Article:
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Fantasy RPG has quite moderate requirements

Dragon Age: Origins - System Requirements, Benchmarks and Graphics Tuning [Top article of November 2009]

RPG fans don't necessary need to upgrade their system for Dragon Age: Origins. PC Games Hardware has the system requirements, tests the visual quality and gives some tuning tips.
2009 has come to an end and PC Games Hardware takes a look at the past year. What caught the attention of our users and the people on the web? To answer this question we checked our statistics and searched for the most popular articles of the year. Today we want to reveal the top article of November 2009.

Original article
Dragon Age: Origins (85)
 
Dragon Age: Origins (85) [Source: view picture gallery]
The new Eclipse Engine that Bioware developed for Dragon age: Origins delivers visual gimmicks like Bump Mapping, Ambient Occlusion, Material Shaders and effects like Bloom or heat haze. Furthermore the whole system has been deigned to scale well on multi-core CPUs. Initially this sounds like high system requirements, but those are quite moderate after all.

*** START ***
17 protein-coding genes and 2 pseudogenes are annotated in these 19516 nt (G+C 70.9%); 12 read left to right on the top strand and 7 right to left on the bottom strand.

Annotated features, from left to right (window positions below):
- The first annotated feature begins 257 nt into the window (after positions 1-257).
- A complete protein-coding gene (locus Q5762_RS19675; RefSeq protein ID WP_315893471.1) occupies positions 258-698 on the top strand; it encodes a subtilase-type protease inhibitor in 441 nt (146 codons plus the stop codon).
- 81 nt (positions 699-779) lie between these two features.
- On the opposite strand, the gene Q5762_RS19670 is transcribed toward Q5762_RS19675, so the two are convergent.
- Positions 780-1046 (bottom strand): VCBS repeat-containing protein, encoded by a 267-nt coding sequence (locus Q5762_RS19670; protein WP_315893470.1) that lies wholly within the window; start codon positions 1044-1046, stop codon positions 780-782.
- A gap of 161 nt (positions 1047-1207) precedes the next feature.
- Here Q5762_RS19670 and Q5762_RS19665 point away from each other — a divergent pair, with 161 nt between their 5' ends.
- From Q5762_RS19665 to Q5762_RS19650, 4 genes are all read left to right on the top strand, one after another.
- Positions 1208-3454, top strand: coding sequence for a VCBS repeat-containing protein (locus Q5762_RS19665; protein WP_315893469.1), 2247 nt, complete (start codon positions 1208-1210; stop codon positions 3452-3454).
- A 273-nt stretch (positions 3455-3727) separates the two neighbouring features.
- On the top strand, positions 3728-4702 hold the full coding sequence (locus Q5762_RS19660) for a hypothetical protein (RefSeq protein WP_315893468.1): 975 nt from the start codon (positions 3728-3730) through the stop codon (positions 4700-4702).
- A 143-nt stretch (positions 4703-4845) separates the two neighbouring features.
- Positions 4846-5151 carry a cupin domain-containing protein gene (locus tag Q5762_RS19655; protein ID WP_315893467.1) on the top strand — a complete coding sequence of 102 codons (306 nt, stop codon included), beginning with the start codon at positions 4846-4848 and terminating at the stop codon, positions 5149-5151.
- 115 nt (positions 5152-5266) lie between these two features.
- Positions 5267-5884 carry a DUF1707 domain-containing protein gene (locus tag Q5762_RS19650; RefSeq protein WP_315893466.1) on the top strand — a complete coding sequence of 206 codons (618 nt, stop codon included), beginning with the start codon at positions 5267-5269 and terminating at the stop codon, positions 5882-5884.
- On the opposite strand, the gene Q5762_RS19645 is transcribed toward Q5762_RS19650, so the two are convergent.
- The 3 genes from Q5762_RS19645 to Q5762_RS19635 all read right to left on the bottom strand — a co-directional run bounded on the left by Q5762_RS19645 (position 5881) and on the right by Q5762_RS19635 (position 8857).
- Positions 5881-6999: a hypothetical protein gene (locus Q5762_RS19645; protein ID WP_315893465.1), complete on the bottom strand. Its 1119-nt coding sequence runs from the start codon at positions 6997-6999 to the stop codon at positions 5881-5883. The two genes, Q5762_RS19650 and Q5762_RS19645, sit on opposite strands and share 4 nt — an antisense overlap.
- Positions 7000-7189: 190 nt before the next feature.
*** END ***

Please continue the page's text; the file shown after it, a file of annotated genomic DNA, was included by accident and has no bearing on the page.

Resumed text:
Dragon Age: Origins (17)
 
Dragon Age: Origins (17) [Source: view picture gallery]
Dragon Age: Origins (20)
 
Dragon Age: Origins (20) [Source: view picture gallery]
Dragon Age: Origins (32)
 
Dragon Age: Origins (32) [Source: view picture gallery]
Dragon Age: Origins - System Requirements
Minimum (XP): Core 2 Duo with 1.4 GHz or Athlon 64 X2 with 1.8 GHz, 1024 MB RAM, Geforce 6600 GT or Radeon X850 with 128 MB, 20 GB disc space

Minimum (Vista): Core 2 duo with 1.6 GHz or Athlon 64 X2 with 2.2 GHz, 1536 MB RAM, Geforce 7600 GT or Radeon X1550 with 256 MB, 20 GB disc space

Recommended: Core 2 Quad with 2.4 GHz (or comparable AMD CPU), 2048 MB RAM (XP), 4096 MB RAM (Vista), Geforce 8800 GTS or Radeon HD 3850 with 512 MB
Dragon Age: Origins - More cores, better performance
The processor is the most important component for a lag free Dragon Age: Origins experience. The CPU shouldn't just run at least 2.8 GHz but also have four cores. In our test the performance was increased by 29 percent when we replaced our C2D E6600 (dual-core) with the C2Q Q6600 (quad-core) which also runs at 2.4 GHz. Thus we recommend the C2Q Q8400 or the Phenom II X4 940 BE - both processors cost about 150 Euros. Detailed CPU benchmarks will follow as soon as possible.